In 2014 it was revealed that, three years earlier, the Beehive had used secret SIS material to smear then Opposition leader Phil Goff through the Whaleoil blog.
The Ardern Government's smearing of Charlotte Bellis, the pregnant New Zealander stuck in Afghanistan after the Government denied her permission to return home to give birth, is in a similar category.
In mitigation, then Covid-19 Response Minister Chris Hipkins at least did his smearing transparently rather than anonymously through social media.
But aggravating his offence is that the Ardern Government knew that what Hipkins was saying about Bellis was not true.
Hipkins has now apologised to Bellis, but only after threats of defamation proceedings.
Making his words even more hollow, the public apology comes five months after Hipkins must have been advised that his smear was untrue and more than three months after he apologised to Bellis privately.
For five months, Hipkins has allowed the public to believe that Bellis had twice been offered government assistance to return home from Afghanistan but had turned it down — implying she was some kind of drama queen making a political point, rather than a mum-to-be wanting to give birth in her hometown of Christchurch rather than Kabul.
For her part, Jacinda Ardern says the main thing is that an apology has now been given.
I believe the sequence of events smells of the public apology being cynically delayed until the Government was required to release official information revealing its lie and after Hipkins had been relieved of his Covid responsibilities in last week's Cabinet reshuffle.
Were Hipkins still Covid-19 Response Minister when it all became public on Wednesday, Ardern would have had to sack him. He still remains Minister of Education, Minister of Police, Leader of the House, fifth-ranked in Cabinet and Minister for the Public Service, making him head of the entire Wellington bureaucracy.
Once, Hipkins remaining in Cabinet at all would have been untenable. But standards have progressively fallen, first under John Key's Government and further under Ardern.
Those who still think ministers should meet previous standards of integrity might celebrate that at least one brave woman has squeezed an apology out of the Beehive.
But the Government this week wouldn't apologise to the hundreds of other pregnant New Zealanders who were blocked from returning home by Hipkins' MIQ lottery and emergency allocation system, which the courts have found operated after September 1, 2021 as a legally unjustified limit on the right of New Zealand citizens to enter their own country. By October, 229 New Zealanders had applied for emergency MIQ allocation to return home pregnant, but only 23 were allowed in.
Advised that the system was of dubious legality, the Government's practice seems to have been to take seriously only those applicants with the means to sue — and even then to wait just before an actual hearing to back down.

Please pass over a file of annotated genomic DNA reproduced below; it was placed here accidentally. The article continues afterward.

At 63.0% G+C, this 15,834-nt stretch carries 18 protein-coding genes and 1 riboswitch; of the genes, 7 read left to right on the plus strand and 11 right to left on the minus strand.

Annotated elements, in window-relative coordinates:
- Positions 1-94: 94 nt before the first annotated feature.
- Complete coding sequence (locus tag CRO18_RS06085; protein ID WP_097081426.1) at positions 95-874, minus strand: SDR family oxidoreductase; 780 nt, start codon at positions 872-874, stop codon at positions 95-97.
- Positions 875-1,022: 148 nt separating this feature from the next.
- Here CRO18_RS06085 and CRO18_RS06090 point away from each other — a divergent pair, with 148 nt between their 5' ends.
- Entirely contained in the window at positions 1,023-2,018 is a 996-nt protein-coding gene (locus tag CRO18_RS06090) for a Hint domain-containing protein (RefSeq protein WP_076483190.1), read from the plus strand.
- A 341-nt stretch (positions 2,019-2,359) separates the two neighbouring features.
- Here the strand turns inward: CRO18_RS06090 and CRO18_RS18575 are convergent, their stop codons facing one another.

The priority was not helping desperate New Zealand citizens return home. It was avoiding embarrassing Ardern and Hipkins by preventing court judgments that might find the system unlawful.
The Government is not appealing these High Court judgments. Yet it has also made clear that it will not be apologising to anyone.
To do so, it fears, would provide grounds for more New Zealanders to ask the courts to examine the way they were treated by Ardern's Government and perhaps seek damages. That would never do, since it could hurt the Prime Minister's global brand, set to be on display at the Nato summit next week in Madrid, EU headquarters in Brussels and at a photo op with embattled British Prime Minister Boris Johnson in London.
Former Labour Prime Minister Helen Clark is among those concerned about Ardern's tilt towards the US and Nato and away from the "independent foreign policy" pursued by Bill English, Key, Clark herself, Jenny Shipley and Jim Bolger for three decades.
God only knows what David Lange would think of Ardern addressing the annual summit of a US-led military alliance based on nuclear deterrence.
On her visit to Brussels and London, the Prime Minister will be accompanied mainly for illustrative purposes by a carefully vetted "business" delegation to present her as pro-business to New Zealand voters worried about economic security.
In truth, real New Zealand businesspeople are gearing up to fight the Government's ongoing attacks on their viability with bans on immigration, constant minimum wage increases and the return of 1970s-style national awards and stagflation.
If more were needed to reveal the Government as a mere focus-group-driven PR charade, five years since the Prime Minister appointed herself Minister for Child Poverty Reduction and declared that her Government would build 100,000 new homes, KidsCan founder Julie Chapman reports that "poverty is the worst it's been for families", mainly because of housing.
The State of Child Health Report from Cure Kids, in partnership with the Paediatric Society, the Royal Australasian College of Physicians and Otago University's Child and Youth Epidemiology Service, found that New Zealand's rates of dental disease, respiratory conditions, skin infections, acute rheumatic fever and rheumatic heart disease are too high relative to other resource-rich countries. For dental disease and respiratory conditions, hospitalisation rates continue to worsen.
According to the Government's Children's Commissioner, Frances Eivers, "on many measures, New Zealand is currently one of the worst places in the developed world to be a child."
There comes a time when governments simply must be thrown out. It's bad enough that the Ardern Government has proven incompetent at delivering any of the things it was elected to do. Its performance over Bellis shows it has now joined some of its most infamous predecessors in the slime.